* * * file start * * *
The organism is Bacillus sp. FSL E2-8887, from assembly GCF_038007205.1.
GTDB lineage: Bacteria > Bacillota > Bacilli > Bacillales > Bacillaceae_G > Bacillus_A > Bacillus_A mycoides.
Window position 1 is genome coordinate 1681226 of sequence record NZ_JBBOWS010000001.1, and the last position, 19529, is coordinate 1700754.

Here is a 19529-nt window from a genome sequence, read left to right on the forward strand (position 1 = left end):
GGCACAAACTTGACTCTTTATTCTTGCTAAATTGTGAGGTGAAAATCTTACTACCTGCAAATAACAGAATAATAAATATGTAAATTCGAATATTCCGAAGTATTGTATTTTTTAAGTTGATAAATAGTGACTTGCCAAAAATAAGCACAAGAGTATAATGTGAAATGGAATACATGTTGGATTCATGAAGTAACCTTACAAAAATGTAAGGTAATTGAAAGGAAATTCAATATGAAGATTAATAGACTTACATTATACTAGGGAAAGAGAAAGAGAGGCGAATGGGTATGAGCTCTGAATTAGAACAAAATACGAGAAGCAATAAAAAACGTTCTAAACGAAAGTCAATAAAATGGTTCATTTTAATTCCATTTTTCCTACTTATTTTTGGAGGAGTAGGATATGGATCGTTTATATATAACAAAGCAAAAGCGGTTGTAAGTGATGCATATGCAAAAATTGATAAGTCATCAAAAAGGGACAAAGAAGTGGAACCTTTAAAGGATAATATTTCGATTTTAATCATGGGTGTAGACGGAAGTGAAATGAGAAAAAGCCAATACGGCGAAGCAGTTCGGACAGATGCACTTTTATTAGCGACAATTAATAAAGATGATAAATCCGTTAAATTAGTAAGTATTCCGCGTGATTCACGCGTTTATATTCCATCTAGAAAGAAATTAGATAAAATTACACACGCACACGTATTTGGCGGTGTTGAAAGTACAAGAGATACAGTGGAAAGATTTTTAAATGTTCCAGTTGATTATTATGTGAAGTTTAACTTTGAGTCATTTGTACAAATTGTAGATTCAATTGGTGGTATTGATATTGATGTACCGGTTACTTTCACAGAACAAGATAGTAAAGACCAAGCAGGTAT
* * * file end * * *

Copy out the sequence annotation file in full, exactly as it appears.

The organism is Bacillus sp. FSL E2-8887, from assembly GCF_038007205.1.
GTDB lineage: Bacteria > Bacillota > Bacilli > Bacillales > Bacillaceae_G > Bacillus_A > Bacillus_A mycoides.
Window position 1 is genome coordinate 1681226 of sequence record NZ_JBBOWS010000001.1, and the last position, 19529, is coordinate 1700754.

Here is a 19529-nt window from a genome sequence, read left to right on the forward strand (position 1 = left end):
GGCACAAACTTGACTCTTTATTCTTGCTAAATTGTGAGGTGAAAATCTTACTACCTGCAAATAACAGAATAATAAATATGTAAATTCGAATATTCCGAAGTATTGTATTTTTTAAGTTGATAAATAGTGACTTGCCAAAAATAAGCACAAGAGTATAATGTGAAATGGAATACATGTTGGATTCATGAAGTAACCTTACAAAAATGTAAGGTAATTGAAAGGAAATTCAATATGAAGATTAATAGACTTACATTATACTAGGGAAAGAGAAAGAGAGGCGAATGGGTATGAGCTCTGAATTAGAACAAAATACGAGAAGCAATAAAAAACGTTCTAAACGAAAGTCAATAAAATGGTTCATTTTAATTCCATTTTTCCTACTTATTTTTGGAGGAGTAGGATATGGATCGTTTATATATAACAAAGCAAAAGCGGTTGTAAGTGATGCATATGCAAAAATTGATAAGTCATCAAAAAGGGACAAAGAAGTGGAACCTTTAAAGGATAATATTTCGATTTTAATCATGGGTGTAGACGGAAGTGAAATGAGAAAAAGCCAATACGGCGAAGCAGTTCGGACAGATGCACTTTTATTAGCGACAATTAATAAAGATGATAAATCCGTTAAATTAGTAAGTATTCCGCGTGATTCACGCGTTTATATTCCATCTAGAAAGAAATTAGATAAAATTACACACGCACACGTATTTGGCGGTGTTGAAAGTACAAGAGATACAGTGGAAAGATTTTTAAATGTTCCAGTTGATTATTATGTGAAGTTTAACTTTGAGTCATTTGTACAAATTGTAGATTCAATTGGTGGTATTGATATTGATGTACCGGTTACTTTCACAGAACAAGATAGTAAAGACCAAGCAGGTAT